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SOME THOUGHTS FROM THE MIDDLE OF THE NIGHT:by Binyamin L. Jolkovsky, jewishworldreview.com, Nov. 18, 2014

In a previous life, I was a rabbinic student. First, at a prominent Chassidic yeshiva in Brooklyn. Later, at Jerusalem.

There’s something very special about receiving spiritual training in the Holy City; about walking along the same paths — some times literally — as the great Prophets and sages of the ages.

But I almost decided against it.

When I contemplated tranferring, I was a teenager and, frankly, scared. The First Intafada had started. (There was no knowing there’d be others). There were bombings and murders. A pattern to the mayhem was elusive. Purposely.

One never knew where or how The Enemy would strike. Westerners may not fully grasp how terrorism takes hold. It’s not just the carnage that roils you. Fear of the unknown is its most powerful weapon. One fears, however statistically improbable, that it could be you next. After all, it had to be somebody.

I discussed my concerns with one of my yeshiva’s heads. Rabbi Meir Pilchick was a seasoned traveler. He and his twin — both now deceased — fundraised for our rabbinic seminary around the world. Between trips they often stopped off in Jerusalem.

“You want to know how to avoid a bombing,” Rabbi Pilchick reassured me. “Stay in your yeshiva and immerse yourself in your studies.” He went on to argue that no matter how barbaric The Enemy is, at least they had respect for houses of God.

“When was the last time you heard of an act of terrorism in a yeshiva or shul [synagogue].”

It was hard to argue with his logic. It had been a very, very long time, indeed. I soon landed in the Holy Land.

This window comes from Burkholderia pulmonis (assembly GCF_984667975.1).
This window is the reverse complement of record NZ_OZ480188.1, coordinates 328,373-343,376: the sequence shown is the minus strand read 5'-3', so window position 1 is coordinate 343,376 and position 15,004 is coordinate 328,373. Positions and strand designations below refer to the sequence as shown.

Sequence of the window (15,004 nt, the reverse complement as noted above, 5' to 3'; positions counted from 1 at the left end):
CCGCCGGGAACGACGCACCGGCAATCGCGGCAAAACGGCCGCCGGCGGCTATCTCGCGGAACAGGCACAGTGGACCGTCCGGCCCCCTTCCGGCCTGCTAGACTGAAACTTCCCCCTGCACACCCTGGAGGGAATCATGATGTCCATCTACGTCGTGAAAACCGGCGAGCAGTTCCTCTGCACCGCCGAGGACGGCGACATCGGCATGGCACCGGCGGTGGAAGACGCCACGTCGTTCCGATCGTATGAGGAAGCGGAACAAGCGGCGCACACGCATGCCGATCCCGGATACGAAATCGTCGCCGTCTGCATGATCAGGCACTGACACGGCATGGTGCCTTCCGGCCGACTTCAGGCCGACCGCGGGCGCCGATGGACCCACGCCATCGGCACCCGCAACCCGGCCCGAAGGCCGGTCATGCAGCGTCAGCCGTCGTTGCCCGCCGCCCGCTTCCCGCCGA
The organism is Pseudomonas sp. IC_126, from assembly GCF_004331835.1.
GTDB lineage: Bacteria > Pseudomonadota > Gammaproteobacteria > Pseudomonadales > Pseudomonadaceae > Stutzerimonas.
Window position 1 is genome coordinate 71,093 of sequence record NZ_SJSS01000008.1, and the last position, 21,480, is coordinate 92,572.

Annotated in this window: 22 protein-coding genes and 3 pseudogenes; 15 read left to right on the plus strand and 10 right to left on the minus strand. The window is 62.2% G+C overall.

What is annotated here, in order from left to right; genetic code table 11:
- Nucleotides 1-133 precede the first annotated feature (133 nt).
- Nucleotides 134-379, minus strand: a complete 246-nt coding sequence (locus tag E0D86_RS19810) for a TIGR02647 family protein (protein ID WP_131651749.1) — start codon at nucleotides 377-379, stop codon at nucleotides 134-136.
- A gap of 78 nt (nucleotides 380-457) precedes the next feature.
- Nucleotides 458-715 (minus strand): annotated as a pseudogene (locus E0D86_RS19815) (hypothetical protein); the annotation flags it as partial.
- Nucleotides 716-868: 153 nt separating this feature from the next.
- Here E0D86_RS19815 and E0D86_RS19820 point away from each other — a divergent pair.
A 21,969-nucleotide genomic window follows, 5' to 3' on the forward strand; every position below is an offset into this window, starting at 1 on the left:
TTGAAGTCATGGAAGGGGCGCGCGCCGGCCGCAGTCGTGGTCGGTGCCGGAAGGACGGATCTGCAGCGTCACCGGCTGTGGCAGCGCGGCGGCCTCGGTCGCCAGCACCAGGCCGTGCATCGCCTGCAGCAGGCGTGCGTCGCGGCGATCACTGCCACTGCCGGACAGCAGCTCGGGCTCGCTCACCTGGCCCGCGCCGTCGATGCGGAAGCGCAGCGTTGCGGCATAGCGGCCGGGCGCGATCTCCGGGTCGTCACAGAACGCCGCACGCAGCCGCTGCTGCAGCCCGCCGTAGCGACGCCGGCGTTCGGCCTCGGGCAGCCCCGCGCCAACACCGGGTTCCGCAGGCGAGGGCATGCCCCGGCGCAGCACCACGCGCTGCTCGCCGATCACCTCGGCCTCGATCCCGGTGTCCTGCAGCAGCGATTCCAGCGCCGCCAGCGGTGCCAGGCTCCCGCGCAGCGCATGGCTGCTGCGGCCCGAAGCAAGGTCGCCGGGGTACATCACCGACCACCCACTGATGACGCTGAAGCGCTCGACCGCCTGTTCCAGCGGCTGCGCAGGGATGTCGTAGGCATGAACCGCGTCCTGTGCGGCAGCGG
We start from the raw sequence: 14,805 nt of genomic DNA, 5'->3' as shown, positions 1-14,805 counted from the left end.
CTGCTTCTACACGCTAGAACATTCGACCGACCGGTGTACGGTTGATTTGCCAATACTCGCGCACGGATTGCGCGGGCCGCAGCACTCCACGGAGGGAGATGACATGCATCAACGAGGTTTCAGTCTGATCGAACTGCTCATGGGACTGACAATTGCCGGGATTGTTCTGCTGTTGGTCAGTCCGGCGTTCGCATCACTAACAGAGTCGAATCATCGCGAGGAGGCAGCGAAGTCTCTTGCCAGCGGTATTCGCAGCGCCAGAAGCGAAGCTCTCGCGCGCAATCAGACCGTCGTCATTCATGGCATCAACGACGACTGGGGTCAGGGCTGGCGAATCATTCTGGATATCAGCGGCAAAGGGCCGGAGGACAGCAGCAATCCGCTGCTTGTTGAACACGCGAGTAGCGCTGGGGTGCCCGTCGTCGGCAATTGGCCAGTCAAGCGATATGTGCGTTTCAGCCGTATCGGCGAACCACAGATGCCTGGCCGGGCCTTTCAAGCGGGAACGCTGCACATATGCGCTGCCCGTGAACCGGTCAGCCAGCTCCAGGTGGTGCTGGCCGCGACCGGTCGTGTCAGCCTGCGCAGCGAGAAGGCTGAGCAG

As you likely have heard, at about 7 a.m. Israel time, two devout practitioners of that “religion of peace” entered a Jerusalem synagogue while the congregation was at prayer. A murderous rampage followed. Armed with guns, knives and wielding axes, they killed four men amid their conversations with the Divine. In cold blood. Others were severely hurt.

The synagogue is in an area nowhere near disputed east (sic) Jerusalem. The hillside community of Har Nof (the name translates as “scenic mountain”) traces its history back to Talmudic times and was barren land when it was rebuilt not long before I reached The Sacred City.

In case Israel’s powerbrokers and deciders had doubts, Israel is now facing the Third Intafada.

I don’t advocate reciprocal violence. But I will not be surprised if this morning’s act of depravity is revenged. I, for one, won’t cry when it happens. This site won’t condemn it, either.

I pray, literally, that Mr. Netanyahu and his pals and pols – who have been entrusted with protecting the lives of a good portion of Jewry – did not squander their time since last summer’s Gaza war. That Israel is now fully prepared — rearmed and strategized. They certainly had to have anticipated this day would come.

Rabbi Pilchick was, it turns out, wrong. The Enemy can be more barbaric than could ever be imagined. Israel must recognize this and act accordingly.

War is about winning. No other sovereign state puts its soldiers in harm’s way as Israel does. By my lights, that claim of superior morality is, in fact, immoral.

So, too, is having mercy on evil.

This time Israel must do what’s correct. It must put its safety before The Enemy’s. And if the “world” doesn’t like it, LET THEM GO TO BLAZES!

Israel is already there.

Your feedback is appreciated.

In gratitude and friendship,
Binyamin L. Jolkovsky,
Editor in Chief,

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